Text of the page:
A parliamentary committee in Belgium voted unanimously on Wednesday to ban the wearing of fully-veiling garments in public, while earlier in the week a French administrative body found the policy to be "unconstitutional."
"We cannot allow someone to claim the right to look at others without being seen," Belgian official Daniel Bacquelaine, who proposed the bill, told the Associated Press. "It is necessary that the law forbids the wearing of clothes that totally mask and encloses an individual."
According to Bacquelaine, while the burqa, which covers the body and head, and the niqab, which covers the face, are rarely seen in Belgian public life, the group feels compelled to "act as of today to avoid development."
"Wearing the burqa in public is not compatible with an open, liberal, tolerant society," Bacquelaine said.
The vote brings Belgium one step closer to being the first European country to approve the ban on the garments, which are considered in Muslim culture to be a sign of "modesty."
Meanwhile, the French government on Tuesday declared President Nicolas Sarkozy's bid for a restriction on the clothing "unconstitutional" and "tricky to put into practice."
"There appears ... to be no legally unchallengeable justification for carrying out such a ban," the Council of State said in a statement.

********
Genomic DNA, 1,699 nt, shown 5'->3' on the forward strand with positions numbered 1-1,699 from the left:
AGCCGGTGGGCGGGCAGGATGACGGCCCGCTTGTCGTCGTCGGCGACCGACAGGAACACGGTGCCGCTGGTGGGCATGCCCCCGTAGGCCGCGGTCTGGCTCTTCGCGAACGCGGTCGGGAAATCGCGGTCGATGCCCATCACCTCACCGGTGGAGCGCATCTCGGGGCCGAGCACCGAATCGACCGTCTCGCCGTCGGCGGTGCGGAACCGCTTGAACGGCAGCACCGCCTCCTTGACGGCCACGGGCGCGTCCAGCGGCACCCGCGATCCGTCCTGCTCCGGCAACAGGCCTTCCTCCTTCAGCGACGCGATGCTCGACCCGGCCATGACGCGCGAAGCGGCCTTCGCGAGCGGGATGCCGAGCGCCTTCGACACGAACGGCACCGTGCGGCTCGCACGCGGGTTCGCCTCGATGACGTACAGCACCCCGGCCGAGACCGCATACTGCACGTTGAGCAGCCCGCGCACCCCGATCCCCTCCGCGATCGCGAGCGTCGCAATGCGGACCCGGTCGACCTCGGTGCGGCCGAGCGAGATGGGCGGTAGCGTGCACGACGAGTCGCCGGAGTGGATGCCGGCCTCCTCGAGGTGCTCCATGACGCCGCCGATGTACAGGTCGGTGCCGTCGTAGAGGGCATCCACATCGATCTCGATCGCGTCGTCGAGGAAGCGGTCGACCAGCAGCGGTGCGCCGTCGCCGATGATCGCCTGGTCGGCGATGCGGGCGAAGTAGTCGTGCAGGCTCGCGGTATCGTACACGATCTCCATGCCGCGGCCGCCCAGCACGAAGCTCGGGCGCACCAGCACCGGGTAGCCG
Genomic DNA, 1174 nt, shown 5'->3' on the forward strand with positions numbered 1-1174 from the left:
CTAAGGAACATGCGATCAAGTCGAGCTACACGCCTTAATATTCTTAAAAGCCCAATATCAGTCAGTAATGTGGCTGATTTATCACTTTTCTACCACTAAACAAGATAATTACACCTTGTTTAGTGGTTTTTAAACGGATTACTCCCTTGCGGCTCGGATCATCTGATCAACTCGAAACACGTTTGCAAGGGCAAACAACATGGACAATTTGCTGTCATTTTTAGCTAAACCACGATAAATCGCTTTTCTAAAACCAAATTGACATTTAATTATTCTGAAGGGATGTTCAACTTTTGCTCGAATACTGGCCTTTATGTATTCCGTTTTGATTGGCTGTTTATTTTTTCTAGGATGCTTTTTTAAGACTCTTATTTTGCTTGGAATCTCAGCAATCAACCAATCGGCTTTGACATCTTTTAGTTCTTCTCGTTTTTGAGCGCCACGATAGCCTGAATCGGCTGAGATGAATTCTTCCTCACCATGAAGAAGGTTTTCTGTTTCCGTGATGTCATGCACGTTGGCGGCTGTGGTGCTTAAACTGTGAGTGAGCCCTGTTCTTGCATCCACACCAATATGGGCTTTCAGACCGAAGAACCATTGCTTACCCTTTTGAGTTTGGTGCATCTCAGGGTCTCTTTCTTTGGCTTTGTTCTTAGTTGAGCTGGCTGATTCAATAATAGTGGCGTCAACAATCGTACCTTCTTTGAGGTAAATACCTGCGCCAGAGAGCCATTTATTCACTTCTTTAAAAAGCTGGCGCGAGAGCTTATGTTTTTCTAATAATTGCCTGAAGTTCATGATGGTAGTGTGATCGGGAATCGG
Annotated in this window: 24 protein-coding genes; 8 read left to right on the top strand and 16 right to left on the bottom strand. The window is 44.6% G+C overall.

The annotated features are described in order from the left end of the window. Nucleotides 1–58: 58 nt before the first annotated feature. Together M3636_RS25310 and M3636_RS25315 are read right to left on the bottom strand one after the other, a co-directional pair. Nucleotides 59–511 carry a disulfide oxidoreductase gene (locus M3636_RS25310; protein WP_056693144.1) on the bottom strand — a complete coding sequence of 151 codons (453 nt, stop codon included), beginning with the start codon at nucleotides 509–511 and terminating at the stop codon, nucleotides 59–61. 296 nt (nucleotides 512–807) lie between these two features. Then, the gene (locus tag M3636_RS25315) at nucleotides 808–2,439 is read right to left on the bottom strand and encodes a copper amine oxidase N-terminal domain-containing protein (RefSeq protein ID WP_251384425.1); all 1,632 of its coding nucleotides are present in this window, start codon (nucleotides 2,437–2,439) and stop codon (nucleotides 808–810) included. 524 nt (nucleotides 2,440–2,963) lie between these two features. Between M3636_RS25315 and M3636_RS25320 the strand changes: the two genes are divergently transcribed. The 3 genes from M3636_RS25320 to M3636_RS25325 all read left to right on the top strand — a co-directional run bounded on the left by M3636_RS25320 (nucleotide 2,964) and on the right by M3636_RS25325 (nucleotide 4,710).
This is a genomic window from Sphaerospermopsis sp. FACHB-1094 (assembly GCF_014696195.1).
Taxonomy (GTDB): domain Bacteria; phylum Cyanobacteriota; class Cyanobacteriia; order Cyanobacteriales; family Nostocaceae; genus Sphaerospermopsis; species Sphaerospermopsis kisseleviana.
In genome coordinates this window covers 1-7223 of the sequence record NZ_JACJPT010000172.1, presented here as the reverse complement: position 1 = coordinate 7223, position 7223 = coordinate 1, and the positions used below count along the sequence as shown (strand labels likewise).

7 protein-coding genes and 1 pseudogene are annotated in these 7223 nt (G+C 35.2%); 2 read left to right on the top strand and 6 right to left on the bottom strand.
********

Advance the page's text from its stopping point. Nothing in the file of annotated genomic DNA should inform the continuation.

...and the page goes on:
Last June, President Sarkozy said that the veiling garments were "not welcome" in the country under reasons of giving women equal rights and preserving the country's secularist nature.
In February, a Moroccan man was denied citizenship in France for requiring his wife to wear a burqa, which the Council of State said displayed a, "discriminatory attitude towards women, going as far as refusing to shake their hands and advocating the separation of boys and girls including, at home, of brothers and sisters."
"The lifestyle he has chosen may be justified by religious precepts but is incompatible with the values of the Republic, notably the principle of equality of the sexes," the ruling read